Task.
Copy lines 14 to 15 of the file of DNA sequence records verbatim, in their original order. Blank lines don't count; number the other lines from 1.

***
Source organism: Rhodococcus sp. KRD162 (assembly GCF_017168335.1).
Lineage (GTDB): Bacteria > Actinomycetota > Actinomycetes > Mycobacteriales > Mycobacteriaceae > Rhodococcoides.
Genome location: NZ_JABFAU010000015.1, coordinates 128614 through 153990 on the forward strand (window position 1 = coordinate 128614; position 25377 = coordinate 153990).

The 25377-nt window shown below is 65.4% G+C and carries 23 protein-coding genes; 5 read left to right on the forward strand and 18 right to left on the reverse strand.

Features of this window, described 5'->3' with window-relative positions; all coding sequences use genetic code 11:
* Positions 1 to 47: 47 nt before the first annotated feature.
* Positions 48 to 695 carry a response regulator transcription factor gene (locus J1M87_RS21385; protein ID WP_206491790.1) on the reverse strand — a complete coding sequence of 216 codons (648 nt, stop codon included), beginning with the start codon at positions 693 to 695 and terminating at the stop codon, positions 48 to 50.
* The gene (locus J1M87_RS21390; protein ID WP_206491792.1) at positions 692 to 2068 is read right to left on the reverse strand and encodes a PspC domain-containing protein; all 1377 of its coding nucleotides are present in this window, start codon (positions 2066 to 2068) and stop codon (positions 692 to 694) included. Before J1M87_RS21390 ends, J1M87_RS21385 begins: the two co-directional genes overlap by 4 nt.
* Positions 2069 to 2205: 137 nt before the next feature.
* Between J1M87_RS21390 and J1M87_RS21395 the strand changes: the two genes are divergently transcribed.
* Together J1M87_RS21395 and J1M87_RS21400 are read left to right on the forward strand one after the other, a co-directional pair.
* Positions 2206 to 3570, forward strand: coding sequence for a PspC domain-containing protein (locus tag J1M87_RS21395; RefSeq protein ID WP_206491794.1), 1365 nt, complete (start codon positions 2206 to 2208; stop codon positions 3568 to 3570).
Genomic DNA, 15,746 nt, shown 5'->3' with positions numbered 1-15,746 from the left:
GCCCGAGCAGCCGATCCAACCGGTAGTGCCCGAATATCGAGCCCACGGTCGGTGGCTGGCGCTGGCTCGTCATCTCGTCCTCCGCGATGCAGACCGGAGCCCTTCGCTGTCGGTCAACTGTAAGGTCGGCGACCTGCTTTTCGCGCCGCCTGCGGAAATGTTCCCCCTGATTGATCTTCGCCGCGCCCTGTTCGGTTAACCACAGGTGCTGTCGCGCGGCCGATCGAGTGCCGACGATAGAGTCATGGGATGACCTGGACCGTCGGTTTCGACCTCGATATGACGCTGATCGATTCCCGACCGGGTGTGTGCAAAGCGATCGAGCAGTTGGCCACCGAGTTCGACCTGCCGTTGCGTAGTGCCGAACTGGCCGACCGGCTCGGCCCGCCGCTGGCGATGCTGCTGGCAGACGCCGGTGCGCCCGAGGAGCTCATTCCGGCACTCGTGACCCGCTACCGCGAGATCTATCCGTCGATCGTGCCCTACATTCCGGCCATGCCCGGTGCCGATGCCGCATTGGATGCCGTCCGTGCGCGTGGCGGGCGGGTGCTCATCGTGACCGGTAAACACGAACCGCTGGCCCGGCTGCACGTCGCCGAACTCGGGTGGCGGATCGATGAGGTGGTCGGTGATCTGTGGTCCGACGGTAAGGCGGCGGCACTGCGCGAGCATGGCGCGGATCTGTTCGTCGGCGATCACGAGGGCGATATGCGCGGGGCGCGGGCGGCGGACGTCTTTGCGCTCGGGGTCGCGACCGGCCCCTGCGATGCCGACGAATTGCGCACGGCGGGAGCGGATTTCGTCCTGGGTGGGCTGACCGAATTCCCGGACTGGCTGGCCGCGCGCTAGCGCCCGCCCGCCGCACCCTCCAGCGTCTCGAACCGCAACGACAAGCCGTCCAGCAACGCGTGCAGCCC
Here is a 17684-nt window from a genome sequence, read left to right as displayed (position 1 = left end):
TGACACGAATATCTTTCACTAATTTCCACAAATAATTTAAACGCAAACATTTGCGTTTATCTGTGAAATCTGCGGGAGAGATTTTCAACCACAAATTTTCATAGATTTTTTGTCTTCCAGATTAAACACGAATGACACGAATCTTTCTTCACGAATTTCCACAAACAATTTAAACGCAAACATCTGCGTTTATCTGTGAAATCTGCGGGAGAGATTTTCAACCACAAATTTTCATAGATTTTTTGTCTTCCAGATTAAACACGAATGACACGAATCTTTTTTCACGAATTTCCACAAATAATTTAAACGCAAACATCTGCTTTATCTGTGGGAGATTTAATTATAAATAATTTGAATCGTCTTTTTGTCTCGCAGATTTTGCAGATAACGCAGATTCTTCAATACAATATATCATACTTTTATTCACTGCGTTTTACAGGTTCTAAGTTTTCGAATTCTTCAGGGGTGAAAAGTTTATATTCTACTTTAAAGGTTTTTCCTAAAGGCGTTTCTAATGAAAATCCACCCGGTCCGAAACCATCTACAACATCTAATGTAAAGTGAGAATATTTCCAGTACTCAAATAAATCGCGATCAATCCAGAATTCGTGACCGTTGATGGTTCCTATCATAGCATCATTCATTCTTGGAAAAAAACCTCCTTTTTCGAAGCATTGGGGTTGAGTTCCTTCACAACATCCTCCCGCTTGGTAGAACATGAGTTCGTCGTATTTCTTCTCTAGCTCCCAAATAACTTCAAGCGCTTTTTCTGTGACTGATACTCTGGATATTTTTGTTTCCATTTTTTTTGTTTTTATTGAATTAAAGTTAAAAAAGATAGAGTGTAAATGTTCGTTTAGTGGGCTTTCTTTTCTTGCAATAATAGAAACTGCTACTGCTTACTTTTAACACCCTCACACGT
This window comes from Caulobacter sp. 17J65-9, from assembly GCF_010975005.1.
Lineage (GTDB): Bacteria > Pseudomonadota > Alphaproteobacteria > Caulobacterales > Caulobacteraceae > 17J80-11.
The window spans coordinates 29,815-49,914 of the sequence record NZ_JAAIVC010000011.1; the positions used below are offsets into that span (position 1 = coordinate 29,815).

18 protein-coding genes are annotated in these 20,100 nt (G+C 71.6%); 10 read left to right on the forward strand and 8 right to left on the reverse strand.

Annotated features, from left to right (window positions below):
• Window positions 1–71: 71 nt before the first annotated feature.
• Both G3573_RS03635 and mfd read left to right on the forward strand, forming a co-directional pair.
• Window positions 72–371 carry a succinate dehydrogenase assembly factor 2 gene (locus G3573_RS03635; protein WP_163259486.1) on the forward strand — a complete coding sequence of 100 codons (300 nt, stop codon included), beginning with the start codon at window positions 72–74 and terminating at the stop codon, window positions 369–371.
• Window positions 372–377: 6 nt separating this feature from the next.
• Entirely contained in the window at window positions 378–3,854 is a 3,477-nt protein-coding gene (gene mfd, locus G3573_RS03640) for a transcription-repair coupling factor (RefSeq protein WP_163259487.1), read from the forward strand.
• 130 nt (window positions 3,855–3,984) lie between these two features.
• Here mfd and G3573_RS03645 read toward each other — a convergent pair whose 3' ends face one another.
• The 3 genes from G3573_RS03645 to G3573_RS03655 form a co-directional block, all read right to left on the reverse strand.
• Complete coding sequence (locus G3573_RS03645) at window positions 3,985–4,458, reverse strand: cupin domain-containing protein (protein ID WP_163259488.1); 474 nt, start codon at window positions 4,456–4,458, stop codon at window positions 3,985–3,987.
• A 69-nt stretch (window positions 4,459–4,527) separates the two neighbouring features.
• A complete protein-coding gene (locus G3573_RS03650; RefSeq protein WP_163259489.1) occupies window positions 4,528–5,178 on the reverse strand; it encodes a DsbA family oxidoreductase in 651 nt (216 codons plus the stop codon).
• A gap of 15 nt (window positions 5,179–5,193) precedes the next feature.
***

GCCCGAGCAGCCGATCCAACCGGTAGTGCCCGAATATCGAGCCCACGGTCGGTGGCTGGCGCTGGCTCGTCATCTCGTCCTCCGCGATGCAGACCGGAGCCCTTCGCTGTCGGTCAACTGTAAGGTCGGCGACCTGCTTTTCGCGCCGCCTGCGGAAATGTTCCCCCTGATTGATCTTCGCCGCGCCCTGTTCGGTTAACCACAGGTGCTGTCGCGCGGCCGATCGAGTGCCGACGATAGAGTCATGGGATGACCTGGACCGTCGGTTTCGACCTCGATATGACGCTGATCGATTCCCGACCGGGTGTGTGCAAAGCGATCGAGCAGTTGGCCACCGAGTTCGACCTGCCGTTGCGTAGTGCCGAACTGGCCGACCGGCTCGGCCCGCCGCTGGCGATGCTGCTGGCAGACGCCGGTGCGCCCGAGGAGCTCATTCCGGCACTCGTGACCCGCTACCGCGAGATCTATCCGTCGATCGTGCCCTACATTCCGGCCATGCCCGGTGCCGATGCCGCATTGGATGCCGTCCGTGCGCGTGGCGGGCGGGTGCTCATCGTGACCGGTAAACACGAACCGCTGGCCCGGCTGCACGTCGCCGAACTCGGGTGGCGGATCGATGAGGTGGTCGGTGATCTGTGGTCCGACGGTAAGGCGGCGGCACTGCGCGAGCATGGCGCGGATCTGTTCGTCGGCGATCACGAGGGCGATATGCGCGGGGCGCGGGCGGCGGACGTCTTTGCGCTCGGGGTCGCGACCGGCCCCTGCGATGCCGACGAATTGCGCACGGCGGGAGCGGATTTCGTCCTGGGTGGGCTGACCGAATTCCCGGACTGGCTGGCCGCGCGCTAGCGCCCGCCCGCCGCACCCTCCAGCGTCTCGAACCGCAACGACAAGCCGTCCAGCAACGCGTGCAGCCC
Here is a 17684-nt window from a genome sequence, read left to right as displayed (position 1 = left end):